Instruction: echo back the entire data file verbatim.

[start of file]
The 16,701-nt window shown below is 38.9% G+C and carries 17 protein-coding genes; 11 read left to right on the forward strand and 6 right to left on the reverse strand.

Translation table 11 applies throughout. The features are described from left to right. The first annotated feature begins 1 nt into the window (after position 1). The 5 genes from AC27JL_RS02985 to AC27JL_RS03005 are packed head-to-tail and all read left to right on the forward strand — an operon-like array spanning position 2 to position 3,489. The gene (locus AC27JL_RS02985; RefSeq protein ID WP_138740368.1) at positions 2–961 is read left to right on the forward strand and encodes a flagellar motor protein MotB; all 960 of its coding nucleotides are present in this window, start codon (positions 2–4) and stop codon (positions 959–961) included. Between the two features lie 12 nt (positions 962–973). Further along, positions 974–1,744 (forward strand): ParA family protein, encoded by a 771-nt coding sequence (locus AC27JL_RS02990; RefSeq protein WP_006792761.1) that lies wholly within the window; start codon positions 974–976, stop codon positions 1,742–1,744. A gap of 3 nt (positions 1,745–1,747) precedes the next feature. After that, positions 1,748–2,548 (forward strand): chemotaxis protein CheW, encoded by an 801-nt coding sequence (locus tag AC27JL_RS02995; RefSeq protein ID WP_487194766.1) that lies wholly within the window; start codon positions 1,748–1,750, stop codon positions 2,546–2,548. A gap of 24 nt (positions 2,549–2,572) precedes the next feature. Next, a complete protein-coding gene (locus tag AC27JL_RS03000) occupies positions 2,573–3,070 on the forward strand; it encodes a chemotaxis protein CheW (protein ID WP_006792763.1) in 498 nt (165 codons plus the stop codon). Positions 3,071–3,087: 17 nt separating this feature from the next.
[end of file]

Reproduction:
The 16,701-nt window shown below is 38.9% G+C and carries 17 protein-coding genes; 11 read left to right on the forward strand and 6 right to left on the reverse strand.

Translation table 11 applies throughout. The features are described from left to right. The first annotated feature begins 1 nt into the window (after position 1). The 5 genes from AC27JL_RS02985 to AC27JL_RS03005 are packed head-to-tail and all read left to right on the forward strand — an operon-like array spanning position 2 to position 3,489. The gene (locus AC27JL_RS02985; RefSeq protein ID WP_138740368.1) at positions 2–961 is read left to right on the forward strand and encodes a flagellar motor protein MotB; all 960 of its coding nucleotides are present in this window, start codon (positions 2–4) and stop codon (positions 959–961) included. Between the two features lie 12 nt (positions 962–973). Further along, positions 974–1,744 (forward strand): ParA family protein, encoded by a 771-nt coding sequence (locus AC27JL_RS02990; RefSeq protein WP_006792761.1) that lies wholly within the window; start codon positions 974–976, stop codon positions 1,742–1,744. A gap of 3 nt (positions 1,745–1,747) precedes the next feature. After that, positions 1,748–2,548 (forward strand): chemotaxis protein CheW, encoded by an 801-nt coding sequence (locus tag AC27JL_RS02995; RefSeq protein ID WP_487194766.1) that lies wholly within the window; start codon positions 1,748–1,750, stop codon positions 2,546–2,548. A gap of 24 nt (positions 2,549–2,572) precedes the next feature. Next, a complete protein-coding gene (locus tag AC27JL_RS03000) occupies positions 2,573–3,070 on the forward strand; it encodes a chemotaxis protein CheW (protein ID WP_006792763.1) in 498 nt (165 codons plus the stop codon). Positions 3,071–3,087: 17 nt separating this feature from the next.